Don’t forget, you can also watch the Nikon AF 70-300mm video review.
Nikon produce two 70-300mm telephoto lenses. The cheaper standard version – which this review covers – and a more expensive version which has VR image stabilisation.
This lens weighs 480g which is pretty light compared some of the competing lenses at the same focal range. It is important to note that the magnification levels when using this lens will vary depending upon the size of the sensor within your digital camera. When using a cropped sensor digital camera such as the Nikon D80, the image will be cropped, making it look magnified unto 1.6 times the actual focal length you are using. So, for example, taking a photo at 300mm will in effect be 480mm. If, however, a full frame digital camera is used, such as the Nikon D3, the image captured will be the same as the focal length of the lens.
Nikon 70-300mm lens construction
It’s a very simple lens to use, with no switches or buttons to worry about. The MF/AF switch is found on the digital camera rather than on the lens. The barrel of the lens provides enough resistance when moving from 70mm all the way up to 300mm, without it being juddery. It does feel surprisingly light in your hands almost like a toy. When trying to auto focus, the lens is typically noisy – much like the Sigma and Tamron lenses – and takes a similar amount of time to focus in. There isn’t a specific macro function either with this lens, and the minimum focusing distance is 1.5m away.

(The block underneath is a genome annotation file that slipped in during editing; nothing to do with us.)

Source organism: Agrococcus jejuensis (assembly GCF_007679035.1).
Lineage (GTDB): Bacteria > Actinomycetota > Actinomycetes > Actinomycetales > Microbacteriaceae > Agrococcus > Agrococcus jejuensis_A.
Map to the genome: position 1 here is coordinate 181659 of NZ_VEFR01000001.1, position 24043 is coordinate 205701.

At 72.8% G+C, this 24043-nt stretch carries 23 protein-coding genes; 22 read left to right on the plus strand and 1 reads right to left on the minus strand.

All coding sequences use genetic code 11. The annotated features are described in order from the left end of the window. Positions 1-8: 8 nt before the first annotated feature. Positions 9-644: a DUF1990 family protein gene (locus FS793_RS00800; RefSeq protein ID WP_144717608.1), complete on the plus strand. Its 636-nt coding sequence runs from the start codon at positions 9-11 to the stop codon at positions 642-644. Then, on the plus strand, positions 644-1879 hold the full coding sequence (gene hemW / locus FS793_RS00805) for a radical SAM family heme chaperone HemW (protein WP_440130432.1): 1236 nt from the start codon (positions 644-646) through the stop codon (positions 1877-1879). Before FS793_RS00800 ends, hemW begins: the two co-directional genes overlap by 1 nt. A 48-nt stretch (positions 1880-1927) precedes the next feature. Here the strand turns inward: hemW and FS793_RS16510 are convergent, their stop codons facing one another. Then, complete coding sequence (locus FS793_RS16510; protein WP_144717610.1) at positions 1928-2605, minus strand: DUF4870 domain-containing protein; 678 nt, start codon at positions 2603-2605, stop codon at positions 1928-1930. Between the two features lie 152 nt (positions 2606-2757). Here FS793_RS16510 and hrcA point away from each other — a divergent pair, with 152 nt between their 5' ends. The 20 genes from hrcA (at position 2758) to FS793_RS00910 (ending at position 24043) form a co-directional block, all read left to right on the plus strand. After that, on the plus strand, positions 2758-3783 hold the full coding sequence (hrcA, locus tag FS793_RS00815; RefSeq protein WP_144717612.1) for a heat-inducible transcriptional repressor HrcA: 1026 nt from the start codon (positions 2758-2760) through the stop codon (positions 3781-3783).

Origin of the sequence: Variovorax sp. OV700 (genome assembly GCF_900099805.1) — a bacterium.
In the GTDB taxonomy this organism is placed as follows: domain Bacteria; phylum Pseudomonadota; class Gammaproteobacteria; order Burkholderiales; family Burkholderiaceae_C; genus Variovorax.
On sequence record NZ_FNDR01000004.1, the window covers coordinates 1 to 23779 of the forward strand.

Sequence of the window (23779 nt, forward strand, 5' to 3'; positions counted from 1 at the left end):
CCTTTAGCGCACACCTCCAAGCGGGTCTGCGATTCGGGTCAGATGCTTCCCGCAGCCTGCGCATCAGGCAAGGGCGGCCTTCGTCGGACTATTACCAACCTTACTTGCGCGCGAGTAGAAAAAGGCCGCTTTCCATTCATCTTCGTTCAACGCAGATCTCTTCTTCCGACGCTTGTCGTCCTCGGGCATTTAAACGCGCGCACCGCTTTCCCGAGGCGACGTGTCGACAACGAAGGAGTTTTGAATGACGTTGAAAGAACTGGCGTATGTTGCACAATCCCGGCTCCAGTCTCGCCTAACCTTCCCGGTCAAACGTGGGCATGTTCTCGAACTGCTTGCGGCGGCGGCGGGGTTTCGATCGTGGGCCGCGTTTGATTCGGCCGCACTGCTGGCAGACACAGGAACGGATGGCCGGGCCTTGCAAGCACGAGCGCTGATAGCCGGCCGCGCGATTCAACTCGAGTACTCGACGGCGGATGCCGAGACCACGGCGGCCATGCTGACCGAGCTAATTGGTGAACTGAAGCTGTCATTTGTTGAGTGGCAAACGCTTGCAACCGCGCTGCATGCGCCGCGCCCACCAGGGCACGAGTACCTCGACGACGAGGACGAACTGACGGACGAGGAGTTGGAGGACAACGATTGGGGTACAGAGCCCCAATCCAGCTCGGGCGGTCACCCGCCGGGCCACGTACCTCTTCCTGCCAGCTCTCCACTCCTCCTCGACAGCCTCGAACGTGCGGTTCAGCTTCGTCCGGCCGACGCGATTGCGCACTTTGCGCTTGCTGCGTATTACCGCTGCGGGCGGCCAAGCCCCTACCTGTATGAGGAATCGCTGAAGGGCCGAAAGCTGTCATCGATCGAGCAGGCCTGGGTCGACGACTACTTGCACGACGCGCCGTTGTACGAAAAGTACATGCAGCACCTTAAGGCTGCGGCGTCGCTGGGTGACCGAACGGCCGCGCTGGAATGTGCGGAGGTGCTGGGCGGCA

Nikon 70-300mm image quality
The more expensive Nikon/Nikkor 70-300mm has VR (vibration reduction). This noticeably increases the price but affords the ability to take photos at slower shutter speeds. The direct competitors to this lens however would be the Sigma APO 70-300mm and the Tamron 70-300mm.
Considering the price of this lens, it is ideal if you want an introduction into telephoto photography without having to spend a lot of money. The Sigma and Tamron have the advantage of incorporating a macro function which is very useful. So, if you’re only concerned with telephoto photography, perhaps the Nikon 70-300mm would make more sense, however if you are interested in delving into the world of macro photography as well, then the Sigma APO 70-300mm would be more suitable.